How to photograph fireworks
Quick tips for photographing a firework display.
Choose the best fireworks display on view
If you can, go for fireworks displays that play out over grand architecture or water for colorful reflections. If possible, get permission to shoot from a tall building for a unique perspective. After learning the rockets’ firing positions, visit the site before the event and choose several shooting locations. On the day of the celebration, set up at a place that’s crosswind or upwind of the display. Otherwise, by the time the finale comes, you’ll be shooting through smoke.
Get more in your frame than just the burst
Look for interesting buildings, trees, or people to place in the lower third of your frame. Adding a human element to your frame can add additional context to your images and tell a more in-depth story.
Switch your camera into manual mode when shooting fireworks
That’s manual exposure (the Bulb setting) and manual focus (set to infinity) while photographing a fireworks display. Kill the flash, the fireworks will be bright enough that you won’t need it.
Saturate your colors in post production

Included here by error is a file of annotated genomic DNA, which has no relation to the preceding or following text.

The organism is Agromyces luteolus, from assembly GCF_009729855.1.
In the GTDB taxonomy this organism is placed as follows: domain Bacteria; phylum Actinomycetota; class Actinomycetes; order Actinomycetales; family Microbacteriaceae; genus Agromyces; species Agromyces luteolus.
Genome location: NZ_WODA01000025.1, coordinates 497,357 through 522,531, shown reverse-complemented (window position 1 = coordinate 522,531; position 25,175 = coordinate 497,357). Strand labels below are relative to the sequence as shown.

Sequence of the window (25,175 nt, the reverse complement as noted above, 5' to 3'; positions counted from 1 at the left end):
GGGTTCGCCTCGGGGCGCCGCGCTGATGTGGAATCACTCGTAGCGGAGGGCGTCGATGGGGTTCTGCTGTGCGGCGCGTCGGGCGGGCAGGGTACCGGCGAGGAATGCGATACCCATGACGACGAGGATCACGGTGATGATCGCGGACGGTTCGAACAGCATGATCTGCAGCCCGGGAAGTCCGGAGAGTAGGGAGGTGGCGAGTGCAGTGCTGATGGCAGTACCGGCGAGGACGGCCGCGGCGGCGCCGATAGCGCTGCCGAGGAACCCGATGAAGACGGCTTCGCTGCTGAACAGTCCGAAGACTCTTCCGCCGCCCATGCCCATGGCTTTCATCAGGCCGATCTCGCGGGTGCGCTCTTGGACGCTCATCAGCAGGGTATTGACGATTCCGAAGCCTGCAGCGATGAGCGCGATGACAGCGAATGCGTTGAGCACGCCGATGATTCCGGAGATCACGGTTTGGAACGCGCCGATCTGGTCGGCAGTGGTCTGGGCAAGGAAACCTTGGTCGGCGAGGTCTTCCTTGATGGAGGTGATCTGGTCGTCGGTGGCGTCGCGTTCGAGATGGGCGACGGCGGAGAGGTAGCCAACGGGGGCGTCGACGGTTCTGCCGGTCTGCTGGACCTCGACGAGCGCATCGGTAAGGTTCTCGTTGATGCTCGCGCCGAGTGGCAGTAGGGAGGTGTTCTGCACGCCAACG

Try using the High Color Saturation setting, usually found in the camera’s setup menu or shoot RAW, which will give you the most leeway in processing the image in a program like Adobe Lightroom, Photoshop or Capture One. If you are shooting film use a super-saturated slide film such as Fujifilm’s Velvia or Kodak’s E100VS.
Don’t shoot too wide during the fireworks show
Wider focal lengths can capture entire bursts, but then the bursts often appear too small in the picture. Instead, compose to include some foreground material, and don’t worry if you end up cropping out some of the airborne action. Cropping into a burst still leaves a lot of visual impact.
Put more than one fireworks burst in your frame
Don’t be afraid to experiment during the fireworks show
Tap, jiggle or move the focus ring on your lens during an exposure, just to see what happens. Also, after you’ve captured the fireworks, turn your camera to spectators (especially kids) for awestruck facial expressions that can be just as colorful as the action on high.